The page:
Same problem here. I think it's mainly caused by Windows updates modifying the svchost. My solution is to remove the fingerprinting in the svchost firewall rules- just use the path. That way, when updates modify the svchost file, you won't get a pop up. Also, you could make a rule allowing all outbound traffic to your trusted network from svchost. Not 110% secure (who is?) but you have to be able to live with your firewall!
In my opinion, "easiest" and "most secure" do not go hand-in-hand. Easiest configuration would be to allow all traffic in/out from svchost.exe with no fingerprinting or paths, where as the "most secure" method would be to specify exactly what all ports that a legitimate svchost.exe process needs, along with MD5-hashing and path names, for all specific svchost.exe versions across your environment.
As with any application and firewall rule, you'll need to decide how strict your create your rules. Find all necessary ports required by the application (in this example, do port checks on local systems; search Microsoft's articles on svchost.exe; find what ports it's supposed to use and what it is using). Decide how strict you want to make the rule and create the rule based off your decisions.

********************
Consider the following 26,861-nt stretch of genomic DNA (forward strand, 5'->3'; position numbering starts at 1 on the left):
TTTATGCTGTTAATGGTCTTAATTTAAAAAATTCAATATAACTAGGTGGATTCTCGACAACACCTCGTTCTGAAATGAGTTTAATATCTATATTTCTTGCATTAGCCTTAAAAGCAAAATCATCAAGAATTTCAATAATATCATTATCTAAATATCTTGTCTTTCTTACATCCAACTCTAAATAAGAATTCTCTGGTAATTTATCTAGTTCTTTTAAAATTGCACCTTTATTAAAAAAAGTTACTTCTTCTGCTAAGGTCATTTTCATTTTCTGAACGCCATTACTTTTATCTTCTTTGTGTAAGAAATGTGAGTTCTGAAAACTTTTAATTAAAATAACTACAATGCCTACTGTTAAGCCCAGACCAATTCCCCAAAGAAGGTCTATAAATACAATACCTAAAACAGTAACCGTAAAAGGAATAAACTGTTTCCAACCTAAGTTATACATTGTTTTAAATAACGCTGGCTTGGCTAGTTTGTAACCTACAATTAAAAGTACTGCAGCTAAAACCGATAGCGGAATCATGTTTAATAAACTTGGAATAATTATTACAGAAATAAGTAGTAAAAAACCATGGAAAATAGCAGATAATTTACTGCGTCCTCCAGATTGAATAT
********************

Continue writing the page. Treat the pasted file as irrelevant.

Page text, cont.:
- Do you want to MD5 hash the executable? You may need multiple rules for all the svchost.exe builds you have in your environment.
- Do you just want to use the executable name, or do you want specific file paths? (malware may use the same filename, but from a different directory).
- What all ports are required for this application to function properly? You may need multiple rules to cover all the inbound/outbound ports.